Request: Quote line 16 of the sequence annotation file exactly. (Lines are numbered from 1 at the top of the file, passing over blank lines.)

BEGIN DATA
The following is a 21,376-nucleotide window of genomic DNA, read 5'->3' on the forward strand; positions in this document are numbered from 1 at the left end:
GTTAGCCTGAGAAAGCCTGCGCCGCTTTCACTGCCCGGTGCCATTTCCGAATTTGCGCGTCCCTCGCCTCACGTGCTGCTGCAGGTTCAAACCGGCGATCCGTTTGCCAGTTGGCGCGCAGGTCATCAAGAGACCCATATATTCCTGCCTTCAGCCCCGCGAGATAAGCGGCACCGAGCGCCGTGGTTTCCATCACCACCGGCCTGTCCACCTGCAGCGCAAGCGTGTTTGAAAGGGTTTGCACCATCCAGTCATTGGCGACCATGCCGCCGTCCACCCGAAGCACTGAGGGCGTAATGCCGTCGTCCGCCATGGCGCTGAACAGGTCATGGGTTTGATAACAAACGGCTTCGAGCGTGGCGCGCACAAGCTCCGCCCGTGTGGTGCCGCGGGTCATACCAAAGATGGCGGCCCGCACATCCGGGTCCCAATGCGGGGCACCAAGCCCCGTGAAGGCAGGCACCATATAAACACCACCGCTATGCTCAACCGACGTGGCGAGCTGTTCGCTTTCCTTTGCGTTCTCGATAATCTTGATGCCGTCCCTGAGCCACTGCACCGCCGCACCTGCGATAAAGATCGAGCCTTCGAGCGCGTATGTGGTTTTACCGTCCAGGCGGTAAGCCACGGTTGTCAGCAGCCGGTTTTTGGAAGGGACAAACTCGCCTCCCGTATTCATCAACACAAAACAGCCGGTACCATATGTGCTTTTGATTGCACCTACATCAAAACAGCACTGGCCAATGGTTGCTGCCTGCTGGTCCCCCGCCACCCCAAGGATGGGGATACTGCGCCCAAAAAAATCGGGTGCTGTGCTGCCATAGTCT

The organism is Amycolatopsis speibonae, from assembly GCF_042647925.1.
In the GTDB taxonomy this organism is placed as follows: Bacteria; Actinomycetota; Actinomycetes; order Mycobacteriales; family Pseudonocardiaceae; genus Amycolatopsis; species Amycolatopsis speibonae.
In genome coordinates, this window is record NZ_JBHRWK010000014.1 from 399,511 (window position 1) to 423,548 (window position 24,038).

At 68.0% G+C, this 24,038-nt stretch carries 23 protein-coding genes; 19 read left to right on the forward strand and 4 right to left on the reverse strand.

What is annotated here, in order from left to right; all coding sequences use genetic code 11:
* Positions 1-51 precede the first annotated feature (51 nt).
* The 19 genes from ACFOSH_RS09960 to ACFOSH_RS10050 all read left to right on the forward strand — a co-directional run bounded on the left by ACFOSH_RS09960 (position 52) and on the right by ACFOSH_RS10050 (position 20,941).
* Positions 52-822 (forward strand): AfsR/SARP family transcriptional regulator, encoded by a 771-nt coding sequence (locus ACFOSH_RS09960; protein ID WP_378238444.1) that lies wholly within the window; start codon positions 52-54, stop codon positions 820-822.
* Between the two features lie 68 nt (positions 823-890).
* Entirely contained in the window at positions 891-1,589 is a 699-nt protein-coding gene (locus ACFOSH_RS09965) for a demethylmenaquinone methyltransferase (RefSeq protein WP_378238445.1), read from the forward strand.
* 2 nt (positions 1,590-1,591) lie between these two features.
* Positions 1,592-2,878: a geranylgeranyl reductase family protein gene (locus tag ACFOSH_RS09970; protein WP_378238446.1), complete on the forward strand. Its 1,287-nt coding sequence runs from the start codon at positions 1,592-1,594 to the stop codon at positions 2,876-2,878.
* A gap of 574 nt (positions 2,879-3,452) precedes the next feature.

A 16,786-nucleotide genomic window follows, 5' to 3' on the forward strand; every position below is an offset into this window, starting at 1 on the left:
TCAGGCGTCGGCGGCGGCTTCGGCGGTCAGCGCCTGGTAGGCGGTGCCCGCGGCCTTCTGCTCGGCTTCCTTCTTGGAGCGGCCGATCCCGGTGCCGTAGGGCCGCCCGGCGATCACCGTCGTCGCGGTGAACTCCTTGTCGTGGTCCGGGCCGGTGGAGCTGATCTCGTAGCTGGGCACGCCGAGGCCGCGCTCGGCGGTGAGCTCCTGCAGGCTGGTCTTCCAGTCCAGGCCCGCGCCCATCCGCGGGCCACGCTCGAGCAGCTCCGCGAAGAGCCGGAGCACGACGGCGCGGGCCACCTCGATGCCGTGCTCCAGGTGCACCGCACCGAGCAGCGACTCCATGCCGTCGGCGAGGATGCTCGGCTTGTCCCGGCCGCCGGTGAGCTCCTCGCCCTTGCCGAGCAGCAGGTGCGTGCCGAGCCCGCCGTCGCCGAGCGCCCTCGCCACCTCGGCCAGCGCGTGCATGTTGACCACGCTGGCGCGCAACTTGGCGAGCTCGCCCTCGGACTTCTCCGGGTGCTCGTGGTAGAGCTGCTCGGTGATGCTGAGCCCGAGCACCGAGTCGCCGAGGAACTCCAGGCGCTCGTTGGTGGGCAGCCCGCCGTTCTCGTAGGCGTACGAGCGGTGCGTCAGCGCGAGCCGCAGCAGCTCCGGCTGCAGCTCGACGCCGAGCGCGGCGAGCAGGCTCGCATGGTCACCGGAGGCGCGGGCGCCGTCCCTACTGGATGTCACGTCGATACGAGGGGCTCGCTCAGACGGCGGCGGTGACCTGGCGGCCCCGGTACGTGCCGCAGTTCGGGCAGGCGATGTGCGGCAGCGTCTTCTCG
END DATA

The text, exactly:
A 16,786-nucleotide genomic window follows, 5' to 3' on the forward strand; every position below is an offset into this window, starting at 1 on the left: